It was a dog-eat-dog world as people argued over comments he made in a speech in Impendle on Wednesday, and reported in The Mercury.
A photograph posted by Cosatu leader Zwelinzima Vavi with his two dogs, boerboel Superhero and Jack Russell Maradona, was shared widely on Twitter, as was another historic photo of Nelson Mandela with his Rhodesian ridgeback, taken by the late Alf Kumalo.
Zuma said that buying and caring for dogs by walking them and taking them to the vet was part of “white” culture and that “even if you apply any kind of lotion and straighten your hair you will never be white”.
He also used his speech to caution young Africans against trying to adopt other lifestyles and said those who loved dogs more than people lacked humanity.
Talking at a function in Nongoma in Zululand on Thursday, Zuma explained that he had not been against dog ownership, but he was raising a concern about people who loved dogs more than other people.
His spokesman, Mac Maharaj, said Zuma had made the statement to promote ubuntu and respect for African culture.
“He made a well-known example of people who sit with their dogs in front in a van or truck with a worker at the back in pouring rain or extremely cold weather. Others do not hesitate to rush their dogs to veterinary surgeons for medical care when they are sick while they ignore workers or relatives who are also sick in the same household,” said Maharaj.
Zuma’s speech had been aimed at decolonising the African mind post-liberation and to encourage the African majority to appreciate and love who they were.
The president did not mean that animals should not be loved or cared for, said Maharaj.
Social network followers, including many Africans, disagreed with the president.
University of the Free State vice-chancellor Professor Jonathan Jansen said on Facebook: “He would knock out gays; pets are unAfrican; and straight hair is white. The leader of Africa’s largest economy.”
Vavi also tweeted that he had given ANC secretary-general Gwede Mantashe a puppy years ago.
“He keeps dogs too,” he said.
Nevertheless, Vavi said he was not offended by Zuma’s comments.
“As an animal lover & proudly black I don’t feel insulted by that comment – I do have compassion for humans too.”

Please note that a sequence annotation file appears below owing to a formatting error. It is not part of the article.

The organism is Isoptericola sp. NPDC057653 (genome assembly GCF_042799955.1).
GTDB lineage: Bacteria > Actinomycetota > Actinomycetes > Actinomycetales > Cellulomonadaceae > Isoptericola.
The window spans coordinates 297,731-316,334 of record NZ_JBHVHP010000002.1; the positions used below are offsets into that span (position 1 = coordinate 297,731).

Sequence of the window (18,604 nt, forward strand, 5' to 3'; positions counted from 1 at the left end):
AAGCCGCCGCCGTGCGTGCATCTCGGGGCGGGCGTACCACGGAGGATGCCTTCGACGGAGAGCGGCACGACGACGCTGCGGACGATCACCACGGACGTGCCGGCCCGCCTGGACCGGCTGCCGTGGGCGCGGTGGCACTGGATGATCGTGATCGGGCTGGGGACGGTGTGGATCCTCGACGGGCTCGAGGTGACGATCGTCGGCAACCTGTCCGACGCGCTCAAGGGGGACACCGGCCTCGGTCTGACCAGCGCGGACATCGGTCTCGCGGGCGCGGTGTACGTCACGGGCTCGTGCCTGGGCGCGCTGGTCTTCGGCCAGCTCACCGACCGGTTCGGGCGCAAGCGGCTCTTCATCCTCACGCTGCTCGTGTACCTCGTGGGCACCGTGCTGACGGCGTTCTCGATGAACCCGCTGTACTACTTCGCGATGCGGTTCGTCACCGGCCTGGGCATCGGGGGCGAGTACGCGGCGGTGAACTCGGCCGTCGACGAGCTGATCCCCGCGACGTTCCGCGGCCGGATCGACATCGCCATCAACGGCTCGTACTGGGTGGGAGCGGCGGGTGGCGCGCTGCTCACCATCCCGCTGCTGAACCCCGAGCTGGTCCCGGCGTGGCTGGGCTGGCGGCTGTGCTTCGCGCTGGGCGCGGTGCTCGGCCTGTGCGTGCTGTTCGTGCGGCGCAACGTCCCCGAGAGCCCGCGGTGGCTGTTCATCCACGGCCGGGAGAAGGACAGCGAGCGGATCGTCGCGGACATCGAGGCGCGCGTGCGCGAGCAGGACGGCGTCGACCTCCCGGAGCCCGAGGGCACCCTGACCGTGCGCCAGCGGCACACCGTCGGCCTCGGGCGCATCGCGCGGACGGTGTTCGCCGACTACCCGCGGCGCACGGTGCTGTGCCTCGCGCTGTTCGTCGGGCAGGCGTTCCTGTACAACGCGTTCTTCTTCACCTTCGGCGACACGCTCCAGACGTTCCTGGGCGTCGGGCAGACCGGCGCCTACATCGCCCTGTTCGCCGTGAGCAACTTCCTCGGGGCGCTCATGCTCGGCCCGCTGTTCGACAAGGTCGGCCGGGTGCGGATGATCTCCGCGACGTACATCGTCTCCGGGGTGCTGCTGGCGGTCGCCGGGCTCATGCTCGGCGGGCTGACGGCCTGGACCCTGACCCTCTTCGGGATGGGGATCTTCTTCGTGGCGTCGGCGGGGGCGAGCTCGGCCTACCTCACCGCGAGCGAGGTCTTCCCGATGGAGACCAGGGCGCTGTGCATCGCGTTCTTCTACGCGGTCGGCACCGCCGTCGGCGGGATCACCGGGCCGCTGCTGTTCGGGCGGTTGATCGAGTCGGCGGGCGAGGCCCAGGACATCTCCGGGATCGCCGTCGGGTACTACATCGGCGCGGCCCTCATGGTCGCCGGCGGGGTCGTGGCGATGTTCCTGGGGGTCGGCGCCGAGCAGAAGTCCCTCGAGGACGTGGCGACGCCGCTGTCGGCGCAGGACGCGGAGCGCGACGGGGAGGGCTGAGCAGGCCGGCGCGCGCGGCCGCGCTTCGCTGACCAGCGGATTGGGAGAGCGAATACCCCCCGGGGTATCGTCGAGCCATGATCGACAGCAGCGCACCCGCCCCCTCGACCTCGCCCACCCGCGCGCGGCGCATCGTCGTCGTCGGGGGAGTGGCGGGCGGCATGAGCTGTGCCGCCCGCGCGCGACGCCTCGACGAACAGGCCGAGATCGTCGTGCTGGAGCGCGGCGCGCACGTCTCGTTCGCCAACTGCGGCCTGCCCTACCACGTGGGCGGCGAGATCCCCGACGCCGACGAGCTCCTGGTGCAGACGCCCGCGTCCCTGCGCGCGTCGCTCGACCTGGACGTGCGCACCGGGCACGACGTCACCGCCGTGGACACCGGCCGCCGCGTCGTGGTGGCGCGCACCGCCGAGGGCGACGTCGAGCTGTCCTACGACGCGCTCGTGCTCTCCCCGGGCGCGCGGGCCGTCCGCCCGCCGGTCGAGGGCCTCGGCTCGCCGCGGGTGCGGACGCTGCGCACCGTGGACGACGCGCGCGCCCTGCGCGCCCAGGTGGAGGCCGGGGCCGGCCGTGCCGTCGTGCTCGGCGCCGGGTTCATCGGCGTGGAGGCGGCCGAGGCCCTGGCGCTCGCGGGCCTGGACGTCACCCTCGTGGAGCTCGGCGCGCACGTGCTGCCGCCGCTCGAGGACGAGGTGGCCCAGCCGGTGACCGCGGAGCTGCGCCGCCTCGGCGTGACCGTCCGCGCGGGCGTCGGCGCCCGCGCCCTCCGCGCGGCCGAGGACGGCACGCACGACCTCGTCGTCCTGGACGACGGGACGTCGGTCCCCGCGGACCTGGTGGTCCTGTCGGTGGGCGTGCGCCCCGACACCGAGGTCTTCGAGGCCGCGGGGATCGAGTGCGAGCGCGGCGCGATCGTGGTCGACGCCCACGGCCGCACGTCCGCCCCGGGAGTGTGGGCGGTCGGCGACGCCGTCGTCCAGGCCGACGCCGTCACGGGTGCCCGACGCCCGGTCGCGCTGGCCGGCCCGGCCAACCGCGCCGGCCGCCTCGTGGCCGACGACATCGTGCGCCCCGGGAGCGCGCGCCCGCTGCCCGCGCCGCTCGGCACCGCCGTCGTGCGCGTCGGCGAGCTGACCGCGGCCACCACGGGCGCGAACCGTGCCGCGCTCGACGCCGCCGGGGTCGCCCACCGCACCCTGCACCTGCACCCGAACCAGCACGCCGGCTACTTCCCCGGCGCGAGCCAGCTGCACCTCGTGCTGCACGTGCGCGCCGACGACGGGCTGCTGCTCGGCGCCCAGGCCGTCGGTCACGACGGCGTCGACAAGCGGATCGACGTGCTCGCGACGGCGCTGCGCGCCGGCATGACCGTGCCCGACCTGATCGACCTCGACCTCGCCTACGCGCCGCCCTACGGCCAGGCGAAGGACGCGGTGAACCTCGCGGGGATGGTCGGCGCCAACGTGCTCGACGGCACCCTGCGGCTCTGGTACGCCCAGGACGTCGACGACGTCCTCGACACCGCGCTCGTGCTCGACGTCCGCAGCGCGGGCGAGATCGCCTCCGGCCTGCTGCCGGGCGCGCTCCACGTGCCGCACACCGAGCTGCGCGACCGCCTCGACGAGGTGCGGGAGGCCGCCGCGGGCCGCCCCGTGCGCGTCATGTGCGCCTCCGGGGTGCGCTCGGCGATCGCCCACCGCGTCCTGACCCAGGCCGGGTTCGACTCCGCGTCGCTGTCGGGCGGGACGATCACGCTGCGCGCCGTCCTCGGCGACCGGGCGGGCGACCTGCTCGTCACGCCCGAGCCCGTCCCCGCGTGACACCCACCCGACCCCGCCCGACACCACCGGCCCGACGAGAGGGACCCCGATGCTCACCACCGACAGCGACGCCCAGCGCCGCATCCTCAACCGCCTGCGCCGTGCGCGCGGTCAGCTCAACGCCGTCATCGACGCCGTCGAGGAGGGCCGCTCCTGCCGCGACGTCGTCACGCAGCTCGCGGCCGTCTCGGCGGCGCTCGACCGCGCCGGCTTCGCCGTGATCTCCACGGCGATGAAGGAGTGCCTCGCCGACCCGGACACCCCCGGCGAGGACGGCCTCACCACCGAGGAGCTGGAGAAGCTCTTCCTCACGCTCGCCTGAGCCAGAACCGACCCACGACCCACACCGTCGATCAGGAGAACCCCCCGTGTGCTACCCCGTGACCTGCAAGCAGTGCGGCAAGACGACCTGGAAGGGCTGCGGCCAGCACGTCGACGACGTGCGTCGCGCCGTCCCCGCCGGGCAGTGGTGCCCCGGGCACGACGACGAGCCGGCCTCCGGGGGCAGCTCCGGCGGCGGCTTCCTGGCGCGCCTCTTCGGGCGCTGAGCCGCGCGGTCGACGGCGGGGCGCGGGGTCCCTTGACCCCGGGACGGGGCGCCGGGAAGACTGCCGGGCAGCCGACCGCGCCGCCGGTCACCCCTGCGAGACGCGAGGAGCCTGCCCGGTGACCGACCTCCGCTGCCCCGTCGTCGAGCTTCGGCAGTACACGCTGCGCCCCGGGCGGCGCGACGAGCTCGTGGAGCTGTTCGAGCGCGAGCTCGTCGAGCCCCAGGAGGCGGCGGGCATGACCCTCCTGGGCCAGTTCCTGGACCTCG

Internationally renowned author Zakes Mda denied the essentialism behind Zuma’s remarks.
“There are many ways of being African. Of being black even. Those who love animals are not less African than those who don’t.”
In an interview, Makasuhle Gana, the federal youth leader for the DA, said it was unfortunate that the president had chosen to use race to illustrate his point.
“I don’t believe it makes you less of an African to show your love for your animals,” he said.
The ANC Youth League declined to comment.
The Christian Democratic Party said it appeared from his remarks that Zuma’s second term would be “even more sectarian and divisive” than his first.
“This playing up of one culture against another, describing them, not as different, but rather that one has superior moral values to the other, is totally unacceptable and counterproductive,” said the party’s leader, Theunis Botha.
Young Communist League spokesman Khaya Xaba tweeted: “Rich man’s dog gets more in the way of vaccination, medicine and medical care than do the workers upon whom the rich man’s wealth is built.”
Journalist Reuben Goldberg suggested that South Africans buy Zuma a dog “and name it Nkandla”.
Comedian Marc Lottering tweeted: “Dammit. Just gave my dog water. Sometimes I can be such a colonialist.”
Journalist and author Gus Silber chirped: “Well, that pretty much rules out the photo opportunity with Zuma, the Obamas and their pet dog Bo, in the White House.”